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Down with DHCP!!!!
From: gigabit () satx rr com
Date: Fri, 17 Feb 2006 12:31:08 -0600

ok, some background...

i have transfered from network engineering to the information security 
group for my company, which is mid-sized with about 2000 employees 
across 90 locations (financial).

the lessons learned from being in network engineering is that they are 
first and foremost concerned with maintaining the production 
environment.  the management processes/procedures are completely 
disregarded if it is deemed necessary to "get something done".

as i try to build out a security plan for how to deal with 
servers/routers/end users, i keep coming to the conclusion that it will 
be meaningless unless control can be taken over what the other 
department is doing (network engineering).  the one commonality for all 
devices on the network is that they have an IP address.

i would like to propose to management that dhcp should be disabled, so 
as to force the building of a database that will hold all of the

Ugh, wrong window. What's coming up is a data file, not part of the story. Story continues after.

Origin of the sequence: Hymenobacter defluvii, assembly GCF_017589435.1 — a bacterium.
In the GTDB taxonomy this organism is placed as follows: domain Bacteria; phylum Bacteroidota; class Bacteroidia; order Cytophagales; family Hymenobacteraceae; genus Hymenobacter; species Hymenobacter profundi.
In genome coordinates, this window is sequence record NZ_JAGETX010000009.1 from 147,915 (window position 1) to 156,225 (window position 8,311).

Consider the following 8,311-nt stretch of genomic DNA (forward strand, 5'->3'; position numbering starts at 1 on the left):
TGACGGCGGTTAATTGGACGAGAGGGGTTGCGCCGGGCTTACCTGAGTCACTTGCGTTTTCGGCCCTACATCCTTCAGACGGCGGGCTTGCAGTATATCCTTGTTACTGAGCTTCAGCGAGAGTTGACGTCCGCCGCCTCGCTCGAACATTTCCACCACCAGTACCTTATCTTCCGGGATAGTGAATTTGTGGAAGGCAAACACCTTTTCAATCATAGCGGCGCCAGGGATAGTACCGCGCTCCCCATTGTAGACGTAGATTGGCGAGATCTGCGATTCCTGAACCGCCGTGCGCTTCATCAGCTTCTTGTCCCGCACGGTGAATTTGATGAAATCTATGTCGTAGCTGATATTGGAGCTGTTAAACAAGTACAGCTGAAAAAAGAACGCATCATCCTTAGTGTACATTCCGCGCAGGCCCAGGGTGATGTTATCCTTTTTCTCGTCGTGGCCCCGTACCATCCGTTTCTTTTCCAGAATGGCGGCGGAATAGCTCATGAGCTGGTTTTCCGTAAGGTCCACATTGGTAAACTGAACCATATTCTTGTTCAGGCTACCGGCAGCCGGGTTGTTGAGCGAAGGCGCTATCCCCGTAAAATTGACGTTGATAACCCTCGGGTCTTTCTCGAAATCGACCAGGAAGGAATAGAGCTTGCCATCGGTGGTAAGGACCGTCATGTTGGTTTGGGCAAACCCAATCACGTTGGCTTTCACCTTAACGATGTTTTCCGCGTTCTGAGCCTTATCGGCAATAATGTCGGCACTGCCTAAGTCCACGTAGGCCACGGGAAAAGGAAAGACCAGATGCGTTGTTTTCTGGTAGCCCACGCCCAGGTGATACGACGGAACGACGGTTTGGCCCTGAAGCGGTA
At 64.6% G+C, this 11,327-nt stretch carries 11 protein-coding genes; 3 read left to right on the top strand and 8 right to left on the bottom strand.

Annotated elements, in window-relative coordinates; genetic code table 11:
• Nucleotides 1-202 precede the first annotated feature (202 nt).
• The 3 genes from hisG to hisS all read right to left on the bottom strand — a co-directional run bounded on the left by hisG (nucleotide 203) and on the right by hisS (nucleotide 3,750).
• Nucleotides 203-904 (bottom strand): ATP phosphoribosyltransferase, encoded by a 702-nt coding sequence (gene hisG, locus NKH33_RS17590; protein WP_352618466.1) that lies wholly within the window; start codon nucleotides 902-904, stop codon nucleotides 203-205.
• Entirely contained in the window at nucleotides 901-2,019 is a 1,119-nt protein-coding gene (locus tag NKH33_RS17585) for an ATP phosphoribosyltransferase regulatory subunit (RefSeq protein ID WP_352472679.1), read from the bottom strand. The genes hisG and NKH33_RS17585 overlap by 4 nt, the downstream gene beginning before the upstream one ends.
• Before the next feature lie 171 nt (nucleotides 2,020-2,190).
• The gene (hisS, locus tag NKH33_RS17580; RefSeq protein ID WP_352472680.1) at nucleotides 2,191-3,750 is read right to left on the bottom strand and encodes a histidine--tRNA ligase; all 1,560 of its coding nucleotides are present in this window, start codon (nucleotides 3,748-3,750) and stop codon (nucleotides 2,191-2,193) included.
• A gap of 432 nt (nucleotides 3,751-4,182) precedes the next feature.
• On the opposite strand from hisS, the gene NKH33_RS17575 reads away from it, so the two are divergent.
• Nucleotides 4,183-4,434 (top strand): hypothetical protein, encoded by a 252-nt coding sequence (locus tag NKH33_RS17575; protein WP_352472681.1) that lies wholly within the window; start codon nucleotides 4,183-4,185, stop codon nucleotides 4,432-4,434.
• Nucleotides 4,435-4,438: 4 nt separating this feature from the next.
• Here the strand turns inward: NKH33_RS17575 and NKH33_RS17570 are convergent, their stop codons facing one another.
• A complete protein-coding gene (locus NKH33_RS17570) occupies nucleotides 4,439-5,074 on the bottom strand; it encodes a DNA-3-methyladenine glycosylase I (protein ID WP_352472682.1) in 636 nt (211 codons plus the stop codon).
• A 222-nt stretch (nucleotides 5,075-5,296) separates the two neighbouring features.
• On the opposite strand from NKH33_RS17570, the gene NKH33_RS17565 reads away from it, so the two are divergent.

information needed to begin a comprehensive security policy.  the 
security group would manage the database to ensure that we are 
collecting information (such as O/S, IOS version, anti-virus 

i realize this will incur more work for those poor souls that have to 
deploy hardware, but i believe the benefits out-weigh the costs.  the 
benefits i see:

1.  once a branch location is staticly addressed, we have a working 
inventory of what is out there.

2.  a more secure environment.  no longer can users bring in non-
company owned devices and place them on our production network (which 
is already a policy---that isn't policed).

3.  i can setup automated scripts that check MAC addresses to IP 
addresses on the router ARP tables to check for spoofing.

our branch locations don't change very often.....some are still on 
token ring for god's sake, so i don't really see that much more 

Has anyone else dropped DHCP as a management/compliance decision?


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